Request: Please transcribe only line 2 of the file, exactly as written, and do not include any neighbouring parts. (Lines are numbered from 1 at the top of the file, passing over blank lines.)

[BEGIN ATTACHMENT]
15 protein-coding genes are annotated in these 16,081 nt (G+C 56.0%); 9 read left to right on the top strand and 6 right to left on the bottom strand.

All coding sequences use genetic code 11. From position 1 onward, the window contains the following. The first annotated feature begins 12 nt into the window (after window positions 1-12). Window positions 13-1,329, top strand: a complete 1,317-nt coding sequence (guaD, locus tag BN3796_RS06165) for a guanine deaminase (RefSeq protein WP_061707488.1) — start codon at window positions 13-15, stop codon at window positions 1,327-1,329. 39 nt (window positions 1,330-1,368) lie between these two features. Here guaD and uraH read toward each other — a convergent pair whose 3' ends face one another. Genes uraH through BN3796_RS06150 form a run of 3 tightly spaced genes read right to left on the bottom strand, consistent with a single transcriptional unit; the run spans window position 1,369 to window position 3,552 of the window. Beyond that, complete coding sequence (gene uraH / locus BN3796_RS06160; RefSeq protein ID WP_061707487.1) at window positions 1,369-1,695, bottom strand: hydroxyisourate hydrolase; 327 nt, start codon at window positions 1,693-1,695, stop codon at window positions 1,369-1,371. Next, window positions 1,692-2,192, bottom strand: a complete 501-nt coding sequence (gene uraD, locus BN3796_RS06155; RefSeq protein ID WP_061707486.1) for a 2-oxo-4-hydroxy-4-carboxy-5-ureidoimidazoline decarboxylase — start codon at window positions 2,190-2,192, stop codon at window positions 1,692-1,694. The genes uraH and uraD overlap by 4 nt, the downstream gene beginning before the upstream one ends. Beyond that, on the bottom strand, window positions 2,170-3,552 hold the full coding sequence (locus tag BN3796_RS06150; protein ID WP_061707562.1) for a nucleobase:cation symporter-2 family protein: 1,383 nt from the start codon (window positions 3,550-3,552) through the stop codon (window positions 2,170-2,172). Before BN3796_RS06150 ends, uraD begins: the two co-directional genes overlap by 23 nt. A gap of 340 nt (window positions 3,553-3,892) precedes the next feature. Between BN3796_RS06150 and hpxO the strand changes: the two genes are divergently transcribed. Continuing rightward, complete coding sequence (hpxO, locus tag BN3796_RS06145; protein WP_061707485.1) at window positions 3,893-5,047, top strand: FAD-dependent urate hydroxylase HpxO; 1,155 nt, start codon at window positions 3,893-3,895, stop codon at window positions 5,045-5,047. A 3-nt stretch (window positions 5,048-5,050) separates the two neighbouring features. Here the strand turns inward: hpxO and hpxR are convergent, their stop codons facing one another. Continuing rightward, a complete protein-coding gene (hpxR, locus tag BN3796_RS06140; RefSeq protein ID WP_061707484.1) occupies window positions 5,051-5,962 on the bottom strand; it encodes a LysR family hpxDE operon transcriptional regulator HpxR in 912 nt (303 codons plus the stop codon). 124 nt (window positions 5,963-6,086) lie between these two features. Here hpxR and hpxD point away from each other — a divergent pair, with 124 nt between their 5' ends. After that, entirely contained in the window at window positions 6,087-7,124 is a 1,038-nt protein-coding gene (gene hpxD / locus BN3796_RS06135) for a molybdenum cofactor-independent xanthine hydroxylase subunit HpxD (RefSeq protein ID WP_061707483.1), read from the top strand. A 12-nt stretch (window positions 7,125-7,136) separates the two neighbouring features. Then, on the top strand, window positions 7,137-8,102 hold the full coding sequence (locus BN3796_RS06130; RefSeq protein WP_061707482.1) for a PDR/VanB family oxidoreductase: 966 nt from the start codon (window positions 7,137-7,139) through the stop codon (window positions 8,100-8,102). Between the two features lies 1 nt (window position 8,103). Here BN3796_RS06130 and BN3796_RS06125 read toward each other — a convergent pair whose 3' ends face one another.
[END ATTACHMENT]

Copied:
All coding sequences use genetic code 11. From position 1 onward, the window contains the following. The first annotated feature begins 12 nt into the window (after window positions 1-12). Window positions 13-1,329, top strand: a complete 1,317-nt coding sequence (guaD, locus tag BN3796_RS06165) for a guanine deaminase (RefSeq protein WP_061707488.1) — start codon at window positions 13-15, stop codon at window positions 1,327-1,329. 39 nt (window positions 1,330-1,368) lie between these two features. Here guaD and uraH read toward each other — a convergent pair whose 3' ends face one another. Genes uraH through BN3796_RS06150 form a run of 3 tightly spaced genes read right to left on the bottom strand, consistent with a single transcriptional unit; the run spans window position 1,369 to window position 3,552 of the window. Beyond that, complete coding sequence (gene uraH / locus BN3796_RS06160; RefSeq protein ID WP_061707487.1) at window positions 1,369-1,695, bottom strand: hydroxyisourate hydrolase; 327 nt, start codon at window positions 1,693-1,695, stop codon at window positions 1,369-1,371. Next, window positions 1,692-2,192, bottom strand: a complete 501-nt coding sequence (gene uraD, locus BN3796_RS06155; RefSeq protein ID WP_061707486.1) for a 2-oxo-4-hydroxy-4-carboxy-5-ureidoimidazoline decarboxylase — start codon at window positions 2,190-2,192, stop codon at window positions 1,692-1,694. The genes uraH and uraD overlap by 4 nt, the downstream gene beginning before the upstream one ends. Beyond that, on the bottom strand, window positions 2,170-3,552 hold the full coding sequence (locus tag BN3796_RS06150; protein ID WP_061707562.1) for a nucleobase:cation symporter-2 family protein: 1,383 nt from the start codon (window positions 3,550-3,552) through the stop codon (window positions 2,170-2,172). Before BN3796_RS06150 ends, uraD begins: the two co-directional genes overlap by 23 nt. A gap of 340 nt (window positions 3,553-3,892) precedes the next feature. Between BN3796_RS06150 and hpxO the strand changes: the two genes are divergently transcribed. Continuing rightward, complete coding sequence (hpxO, locus tag BN3796_RS06145; protein WP_061707485.1) at window positions 3,893-5,047, top strand: FAD-dependent urate hydroxylase HpxO; 1,155 nt, start codon at window positions 3,893-3,895, stop codon at window positions 5,045-5,047. A 3-nt stretch (window positions 5,048-5,050) separates the two neighbouring features. Here the strand turns inward: hpxO and hpxR are convergent, their stop codons facing one another. Continuing rightward, a complete protein-coding gene (hpxR, locus tag BN3796_RS06140; RefSeq protein ID WP_061707484.1) occupies window positions 5,051-5,962 on the bottom strand; it encodes a LysR family hpxDE operon transcriptional regulator HpxR in 912 nt (303 codons plus the stop codon). 124 nt (window positions 5,963-6,086) lie between these two features. Here hpxR and hpxD point away from each other — a divergent pair, with 124 nt between their 5' ends. After that, entirely contained in the window at window positions 6,087-7,124 is a 1,038-nt protein-coding gene (gene hpxD / locus BN3796_RS06135) for a molybdenum cofactor-independent xanthine hydroxylase subunit HpxD (RefSeq protein ID WP_061707483.1), read from the top strand. A 12-nt stretch (window positions 7,125-7,136) separates the two neighbouring features. Then, on the top strand, window positions 7,137-8,102 hold the full coding sequence (locus BN3796_RS06130; RefSeq protein WP_061707482.1) for a PDR/VanB family oxidoreductase: 966 nt from the start codon (window positions 7,137-7,139) through the stop codon (window positions 8,100-8,102). Between the two features lies 1 nt (window position 8,103). Here BN3796_RS06130 and BN3796_RS06125 read toward each other — a convergent pair whose 3' ends face one another.